Oskars Gruziņš, member of the European Union’s Marie Curie Initial Training Network, “Children born of war – past, present and future project,” from the University of Latvia, participated on project LIVINGMEMORIES fact-finding mission to Perm, Russia.
Oskars accompanied members of the multi-disciplinary project, focuses on difficult memories and diverse identities related with conflicts in Russia, Finland, Latvia, Estonia, Germany and Turkey, on a mission to Perm, Russia. There the group had the opportunity learn of oral history approaches in the Russian Federation and to visit the only preserved GULAG prison camp from the Stalin era.
Perm, which is a city situated to the east of Moscow and just before the Ural Mountains, has a long history in connection to GULAG system. The group had the unique opportunity to visit the Perm-36 GULAG camp, which was opened in 1946 and housed political prisoners up until the fall of the Soviet Union. Today the camp has been preserved as a museum and, since 2004, it has been included on the World Monuments Fund Watch List of 100 Most Endangered Sites.
Upon the groups return, they were invited to share their experience at Museum of the Occupation of Latvia, in celebration of the 85th birthday of the Latvian national resistance movement participant Gunars Astra who was imprisoned in Perm-36.
At the event, the group shared their impressions of the camp and the political changes surrounding it, including a short film of their visit. Guests who had visited the camp in the early 2000s shared their memories of the camp in relation to those of today. Also former victims of political repressions in Soviet Latvia spoke of the repressive system and memories of the time. The mission and event will tie into Oskars' PhD study on Soviet and Latvian history.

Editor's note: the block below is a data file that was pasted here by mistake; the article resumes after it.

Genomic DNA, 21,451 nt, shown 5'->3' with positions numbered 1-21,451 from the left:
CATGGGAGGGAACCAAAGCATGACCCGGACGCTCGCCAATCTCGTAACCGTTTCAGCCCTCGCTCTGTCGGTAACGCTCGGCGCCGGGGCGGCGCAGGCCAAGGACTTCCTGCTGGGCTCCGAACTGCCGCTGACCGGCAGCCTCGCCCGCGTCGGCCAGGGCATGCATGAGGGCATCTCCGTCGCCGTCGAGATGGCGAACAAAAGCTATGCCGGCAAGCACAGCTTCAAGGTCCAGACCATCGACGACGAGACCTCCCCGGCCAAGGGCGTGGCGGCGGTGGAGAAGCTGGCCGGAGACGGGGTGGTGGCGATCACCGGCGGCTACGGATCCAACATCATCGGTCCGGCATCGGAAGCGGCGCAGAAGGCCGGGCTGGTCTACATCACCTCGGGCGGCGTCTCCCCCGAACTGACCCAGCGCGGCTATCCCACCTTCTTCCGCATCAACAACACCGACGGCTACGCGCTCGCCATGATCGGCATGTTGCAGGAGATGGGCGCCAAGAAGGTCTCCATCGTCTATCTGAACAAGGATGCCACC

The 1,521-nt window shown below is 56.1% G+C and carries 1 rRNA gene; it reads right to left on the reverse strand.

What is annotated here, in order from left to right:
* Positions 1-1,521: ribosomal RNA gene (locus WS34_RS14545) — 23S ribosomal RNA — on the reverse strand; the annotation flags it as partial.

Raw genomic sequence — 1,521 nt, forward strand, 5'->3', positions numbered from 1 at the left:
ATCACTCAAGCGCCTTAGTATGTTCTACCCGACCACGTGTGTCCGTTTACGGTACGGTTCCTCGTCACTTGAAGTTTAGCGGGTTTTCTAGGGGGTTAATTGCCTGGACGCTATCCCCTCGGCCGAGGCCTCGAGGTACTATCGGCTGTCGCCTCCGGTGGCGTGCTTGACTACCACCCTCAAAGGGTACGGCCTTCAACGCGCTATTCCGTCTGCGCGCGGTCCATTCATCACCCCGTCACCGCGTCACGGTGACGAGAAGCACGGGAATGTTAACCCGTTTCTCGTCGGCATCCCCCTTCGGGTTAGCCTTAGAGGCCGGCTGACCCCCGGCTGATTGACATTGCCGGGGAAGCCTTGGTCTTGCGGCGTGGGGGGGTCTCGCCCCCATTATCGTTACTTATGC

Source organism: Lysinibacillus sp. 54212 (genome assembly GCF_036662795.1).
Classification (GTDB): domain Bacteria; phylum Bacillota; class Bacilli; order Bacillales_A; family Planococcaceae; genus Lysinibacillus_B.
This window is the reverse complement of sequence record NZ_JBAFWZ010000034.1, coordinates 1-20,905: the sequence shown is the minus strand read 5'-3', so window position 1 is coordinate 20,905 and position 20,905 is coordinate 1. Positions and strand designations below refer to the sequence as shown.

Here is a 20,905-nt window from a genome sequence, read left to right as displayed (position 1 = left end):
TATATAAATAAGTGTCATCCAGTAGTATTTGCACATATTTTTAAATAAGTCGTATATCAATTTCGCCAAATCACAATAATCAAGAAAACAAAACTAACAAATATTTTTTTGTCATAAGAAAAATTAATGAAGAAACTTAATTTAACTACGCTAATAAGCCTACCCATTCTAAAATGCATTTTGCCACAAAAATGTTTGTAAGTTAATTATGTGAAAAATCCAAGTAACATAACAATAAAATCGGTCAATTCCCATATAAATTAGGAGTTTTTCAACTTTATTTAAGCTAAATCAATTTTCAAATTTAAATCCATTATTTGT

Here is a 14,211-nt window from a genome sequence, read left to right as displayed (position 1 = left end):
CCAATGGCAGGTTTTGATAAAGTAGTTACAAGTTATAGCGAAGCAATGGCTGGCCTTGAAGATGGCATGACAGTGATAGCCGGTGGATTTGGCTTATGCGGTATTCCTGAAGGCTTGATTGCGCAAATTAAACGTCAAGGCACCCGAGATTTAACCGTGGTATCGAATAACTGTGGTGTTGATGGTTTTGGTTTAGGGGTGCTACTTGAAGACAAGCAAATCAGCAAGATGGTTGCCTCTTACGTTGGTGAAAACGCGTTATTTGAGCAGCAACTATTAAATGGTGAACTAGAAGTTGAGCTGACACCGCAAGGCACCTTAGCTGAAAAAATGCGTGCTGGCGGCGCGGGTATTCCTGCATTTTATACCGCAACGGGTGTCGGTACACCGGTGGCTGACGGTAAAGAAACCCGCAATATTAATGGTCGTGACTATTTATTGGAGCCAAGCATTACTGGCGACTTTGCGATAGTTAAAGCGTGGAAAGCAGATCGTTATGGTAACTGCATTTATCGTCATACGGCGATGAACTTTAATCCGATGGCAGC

Oskars' study will focus on children born of Third Rich and Soviet soldiers in Latvia. The project is part of the European Union Marie Curie Initial Training Network, “Children born of war – past, present and future project.” This project is a Horizon 2020 plan which is composed of 15 early stage researchers, 11 organizations, 12 partner organizations, with an aim at “understanding the challenges of CBOW in volatile societies [that] will inform the normative debates and, ultimately, policies on the reintegration of CBOW into post-conflict societies.”
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